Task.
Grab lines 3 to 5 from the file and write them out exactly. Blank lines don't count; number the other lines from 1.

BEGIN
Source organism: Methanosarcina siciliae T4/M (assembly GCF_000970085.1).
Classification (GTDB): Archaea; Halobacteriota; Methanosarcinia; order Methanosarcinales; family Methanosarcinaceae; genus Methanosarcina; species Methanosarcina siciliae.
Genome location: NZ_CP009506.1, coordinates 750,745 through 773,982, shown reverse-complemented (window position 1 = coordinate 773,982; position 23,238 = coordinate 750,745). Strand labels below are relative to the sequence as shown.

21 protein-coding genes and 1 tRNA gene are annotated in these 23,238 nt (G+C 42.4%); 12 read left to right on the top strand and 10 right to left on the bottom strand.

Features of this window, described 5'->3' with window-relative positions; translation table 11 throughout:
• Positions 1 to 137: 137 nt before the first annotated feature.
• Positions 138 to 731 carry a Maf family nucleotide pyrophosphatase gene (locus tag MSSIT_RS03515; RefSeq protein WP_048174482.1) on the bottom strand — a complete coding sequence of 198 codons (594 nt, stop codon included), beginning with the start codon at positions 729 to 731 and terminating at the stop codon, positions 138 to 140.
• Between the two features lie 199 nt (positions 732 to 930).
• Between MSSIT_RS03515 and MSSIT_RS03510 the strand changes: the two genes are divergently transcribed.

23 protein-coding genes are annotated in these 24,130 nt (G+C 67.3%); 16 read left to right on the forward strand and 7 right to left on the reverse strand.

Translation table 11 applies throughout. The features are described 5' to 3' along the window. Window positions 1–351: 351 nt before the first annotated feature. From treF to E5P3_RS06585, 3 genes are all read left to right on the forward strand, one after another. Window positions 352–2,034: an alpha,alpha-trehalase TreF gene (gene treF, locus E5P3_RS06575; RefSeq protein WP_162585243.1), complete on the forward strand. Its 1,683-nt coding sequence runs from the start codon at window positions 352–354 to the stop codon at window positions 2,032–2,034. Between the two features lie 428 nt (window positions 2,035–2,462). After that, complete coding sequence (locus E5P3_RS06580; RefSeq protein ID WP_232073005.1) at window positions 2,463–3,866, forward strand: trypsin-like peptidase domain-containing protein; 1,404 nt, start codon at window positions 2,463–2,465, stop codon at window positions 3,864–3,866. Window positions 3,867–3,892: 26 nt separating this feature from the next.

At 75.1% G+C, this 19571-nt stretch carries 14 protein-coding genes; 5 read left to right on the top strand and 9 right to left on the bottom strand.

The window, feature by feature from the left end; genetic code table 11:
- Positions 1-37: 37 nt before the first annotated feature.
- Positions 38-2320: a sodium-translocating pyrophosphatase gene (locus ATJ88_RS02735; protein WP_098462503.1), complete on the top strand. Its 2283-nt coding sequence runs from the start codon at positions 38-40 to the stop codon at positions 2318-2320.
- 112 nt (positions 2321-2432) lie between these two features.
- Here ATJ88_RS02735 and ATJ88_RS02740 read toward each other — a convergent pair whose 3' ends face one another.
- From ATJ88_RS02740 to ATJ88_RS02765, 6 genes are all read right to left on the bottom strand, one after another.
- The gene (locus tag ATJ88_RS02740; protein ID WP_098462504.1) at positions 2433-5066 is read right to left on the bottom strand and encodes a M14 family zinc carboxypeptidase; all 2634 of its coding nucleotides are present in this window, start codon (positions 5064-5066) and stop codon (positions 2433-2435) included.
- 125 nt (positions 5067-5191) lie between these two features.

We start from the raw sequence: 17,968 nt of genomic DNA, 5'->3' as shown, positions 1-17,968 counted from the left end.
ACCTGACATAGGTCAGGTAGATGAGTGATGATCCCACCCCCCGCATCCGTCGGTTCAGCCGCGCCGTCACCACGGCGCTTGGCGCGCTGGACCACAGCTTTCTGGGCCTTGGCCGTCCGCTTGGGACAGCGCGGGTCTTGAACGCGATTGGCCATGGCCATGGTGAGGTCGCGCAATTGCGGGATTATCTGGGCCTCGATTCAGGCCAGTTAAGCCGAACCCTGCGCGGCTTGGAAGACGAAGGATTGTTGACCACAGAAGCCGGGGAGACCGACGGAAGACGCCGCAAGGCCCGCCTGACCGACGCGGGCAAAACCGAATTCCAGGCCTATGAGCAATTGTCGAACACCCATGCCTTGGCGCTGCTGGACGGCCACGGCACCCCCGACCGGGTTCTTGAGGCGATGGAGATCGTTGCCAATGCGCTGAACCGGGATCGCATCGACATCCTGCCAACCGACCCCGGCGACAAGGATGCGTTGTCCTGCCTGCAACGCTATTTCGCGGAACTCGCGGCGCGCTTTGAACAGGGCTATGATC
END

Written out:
Genome location: NZ_CP009506.1, coordinates 750,745 through 773,982, shown reverse-complemented (window position 1 = coordinate 773,982; position 23,238 = coordinate 750,745). Strand labels below are relative to the sequence as shown.

21 protein-coding genes and 1 tRNA gene are annotated in these 23,238 nt (G+C 42.4%); 12 read left to right on the top strand and 10 right to left on the bottom strand.

Features of this window, described 5'->3' with window-relative positions; translation table 11 throughout: